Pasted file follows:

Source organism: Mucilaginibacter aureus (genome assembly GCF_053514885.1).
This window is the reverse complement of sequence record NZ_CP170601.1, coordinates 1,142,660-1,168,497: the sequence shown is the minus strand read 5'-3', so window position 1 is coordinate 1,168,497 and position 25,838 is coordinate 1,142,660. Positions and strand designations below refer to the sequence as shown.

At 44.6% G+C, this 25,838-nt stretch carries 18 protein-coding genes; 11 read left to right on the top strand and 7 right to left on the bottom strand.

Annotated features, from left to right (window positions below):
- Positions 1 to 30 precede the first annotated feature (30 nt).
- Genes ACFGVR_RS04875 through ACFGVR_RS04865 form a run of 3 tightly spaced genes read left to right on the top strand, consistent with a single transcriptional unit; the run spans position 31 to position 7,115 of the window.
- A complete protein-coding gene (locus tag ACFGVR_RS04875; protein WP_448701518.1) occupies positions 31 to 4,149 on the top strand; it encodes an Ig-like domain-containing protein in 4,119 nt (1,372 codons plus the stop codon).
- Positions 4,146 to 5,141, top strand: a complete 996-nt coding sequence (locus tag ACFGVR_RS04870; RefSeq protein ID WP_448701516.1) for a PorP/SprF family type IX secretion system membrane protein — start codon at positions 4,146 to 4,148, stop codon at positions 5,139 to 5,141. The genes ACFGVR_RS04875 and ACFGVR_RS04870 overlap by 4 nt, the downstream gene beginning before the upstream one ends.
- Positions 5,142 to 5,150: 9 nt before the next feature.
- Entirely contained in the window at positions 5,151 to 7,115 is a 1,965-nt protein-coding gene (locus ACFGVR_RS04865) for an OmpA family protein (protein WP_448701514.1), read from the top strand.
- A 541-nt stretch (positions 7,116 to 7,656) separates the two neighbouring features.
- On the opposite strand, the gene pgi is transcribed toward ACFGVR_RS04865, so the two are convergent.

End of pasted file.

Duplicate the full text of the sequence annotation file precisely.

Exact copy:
Source organism: Mucilaginibacter aureus (genome assembly GCF_053514885.1).
This window is the reverse complement of sequence record NZ_CP170601.1, coordinates 1,142,660-1,168,497: the sequence shown is the minus strand read 5'-3', so window position 1 is coordinate 1,168,497 and position 25,838 is coordinate 1,142,660. Positions and strand designations below refer to the sequence as shown.

At 44.6% G+C, this 25,838-nt stretch carries 18 protein-coding genes; 11 read left to right on the top strand and 7 right to left on the bottom strand.

Annotated features, from left to right (window positions below):
- Positions 1 to 30 precede the first annotated feature (30 nt).
- Genes ACFGVR_RS04875 through ACFGVR_RS04865 form a run of 3 tightly spaced genes read left to right on the top strand, consistent with a single transcriptional unit; the run spans position 31 to position 7,115 of the window.
- A complete protein-coding gene (locus tag ACFGVR_RS04875; protein WP_448701518.1) occupies positions 31 to 4,149 on the top strand; it encodes an Ig-like domain-containing protein in 4,119 nt (1,372 codons plus the stop codon).
- Positions 4,146 to 5,141, top strand: a complete 996-nt coding sequence (locus tag ACFGVR_RS04870; RefSeq protein ID WP_448701516.1) for a PorP/SprF family type IX secretion system membrane protein — start codon at positions 4,146 to 4,148, stop codon at positions 5,139 to 5,141. The genes ACFGVR_RS04875 and ACFGVR_RS04870 overlap by 4 nt, the downstream gene beginning before the upstream one ends.
- Positions 5,142 to 5,150: 9 nt before the next feature.
- Entirely contained in the window at positions 5,151 to 7,115 is a 1,965-nt protein-coding gene (locus ACFGVR_RS04865) for an OmpA family protein (protein WP_448701514.1), read from the top strand.
- A 541-nt stretch (positions 7,116 to 7,656) separates the two neighbouring features.
- On the opposite strand, the gene pgi is transcribed toward ACFGVR_RS04865, so the two are convergent.